Matthew Brandt obtained his MFA from the University of California in Los Angeles in 2008. His solo exhibition Matthew Brandt: Sticky/Dusty/Wet was exhibited at Virginia Museum of Contemporary Art in 2014 and previously Columbus Museum of Art in 2013. Additional solo exhibitions have shown at Yossi Milo Gallery, New York (2014, 2012), Galerie Praz-Delavallade, Paris (2014) and M+B Gallery, Los Angeles (2013), amongst others. Brandt has featured in group exhibitions including Light Paper, Process: Reinventing Photography, The J. Paul Getty Museum, Los Angeles (2015) and What is a Photograph?, International Center of Photography, New York (2014). His work appears in collections including The National Gallery of Art, Washington DC and the Metropolitan Museum of Art, New York.
Culture of the Confrontation
Maxim Dondyuk is a freelance documentary photographer who has focused on creating and promoting his own documentary projects since 2010, having previously worked as photojournalist for the Ukrainian media. He was named as one of Magnum Photos’ ‘30 Under 30’ emerging documentary photographers, is the winner of the Ville de Perpignan Rémi Ochlik Award and finalist of both the W. Eugene Smith Grant in Humanistic Photography and the FotoEvidence Book Award. Dondyuk collaborates with many international editions and online media. His photos have been published in Time Magazine, Der Spiegel, Stern, Paris Match, Rolling Stone, Bloomberg Businessweek, Russian Reporter and Libération,
among others. He also works in cooperation with international organisations, such as the International Committee of the Red Cross (ICRC) and the World Health Organization (WHO).
A Million Shillings – Escape from Somalia
Alixandra Fazzina’s photography focuses on under-reported conflicts and the often forgotten humanitarian consequences of war. She began her career as a war artist in Bosnia while studying fine art. She has since worked independently as a photojournalist throughout Eastern Europe, Africa, the Middle East and Asia. Fazzinaʼs reportages have been widely published in the British and international press and her photographs exhibited worldwide. In 2008, she was a finalist in the CARE Award for Humanitarian Reportage and the W. Eugene Smith Grant in Humanistic Photography for her work in Somalia, and recipient of the Vic Odden Award from the British Royal Photographic Society.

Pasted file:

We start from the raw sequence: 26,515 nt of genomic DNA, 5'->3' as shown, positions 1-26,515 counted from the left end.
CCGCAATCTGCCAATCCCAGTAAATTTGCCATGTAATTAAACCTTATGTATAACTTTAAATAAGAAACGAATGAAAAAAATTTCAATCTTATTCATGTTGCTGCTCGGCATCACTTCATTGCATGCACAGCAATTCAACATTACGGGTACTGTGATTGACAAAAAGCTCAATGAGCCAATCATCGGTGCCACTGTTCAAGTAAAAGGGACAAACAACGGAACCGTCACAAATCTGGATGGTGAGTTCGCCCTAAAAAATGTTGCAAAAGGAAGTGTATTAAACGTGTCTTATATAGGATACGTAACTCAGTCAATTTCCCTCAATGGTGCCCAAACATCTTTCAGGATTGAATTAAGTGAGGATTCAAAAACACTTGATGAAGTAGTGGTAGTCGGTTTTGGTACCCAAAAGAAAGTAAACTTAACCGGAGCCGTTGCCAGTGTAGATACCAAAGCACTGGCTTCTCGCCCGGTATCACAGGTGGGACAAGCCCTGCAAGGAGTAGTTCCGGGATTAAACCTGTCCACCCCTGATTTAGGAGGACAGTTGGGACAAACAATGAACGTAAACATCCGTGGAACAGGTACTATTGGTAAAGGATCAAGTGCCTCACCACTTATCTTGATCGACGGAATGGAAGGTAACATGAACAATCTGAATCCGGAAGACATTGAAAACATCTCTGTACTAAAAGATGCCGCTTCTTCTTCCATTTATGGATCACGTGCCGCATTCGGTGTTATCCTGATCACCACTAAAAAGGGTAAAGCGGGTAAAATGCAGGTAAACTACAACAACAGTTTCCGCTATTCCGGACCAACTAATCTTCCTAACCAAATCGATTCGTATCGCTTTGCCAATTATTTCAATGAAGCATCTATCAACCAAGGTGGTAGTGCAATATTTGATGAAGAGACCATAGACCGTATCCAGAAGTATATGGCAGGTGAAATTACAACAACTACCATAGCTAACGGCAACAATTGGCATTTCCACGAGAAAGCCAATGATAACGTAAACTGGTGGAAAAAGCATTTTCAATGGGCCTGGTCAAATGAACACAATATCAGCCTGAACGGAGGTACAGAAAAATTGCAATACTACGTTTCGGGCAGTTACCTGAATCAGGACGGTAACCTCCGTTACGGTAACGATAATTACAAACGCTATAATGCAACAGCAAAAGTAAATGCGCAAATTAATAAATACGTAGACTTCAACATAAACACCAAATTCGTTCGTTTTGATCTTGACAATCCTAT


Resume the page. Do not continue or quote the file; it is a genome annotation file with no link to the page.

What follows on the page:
Ori Gersht solo exhibitions include History Repeating, Museum of Fine Arts, Boston (2012); This Storm Is What We Call Progress, Imperial War Museum, London (2012) and Lost in Time, Santa Barbara Museum of Art (2011). His work has been featured in group shows including Revelations: Experiments in Photography, Science Museum, London (2015); Seduced by Art: Photography Past and Present, National Gallery, London (2012); Haunted: Contemporary Photography/Video/Performance, Solomon R. Guggenheim Museum, New York (2010) and In Focus: Still Life, The J. Paul Getty Museum, Los Angeles (2010). His photographs are held in the collections of The San Francisco Museum of Modern Art; Guggenheim Museum, New York; Los Angeles County Museum of Art; Tate Gallery, London; Victoria and Albert Museum, London and the Tel Aviv Museum of Art.
Should Nature Change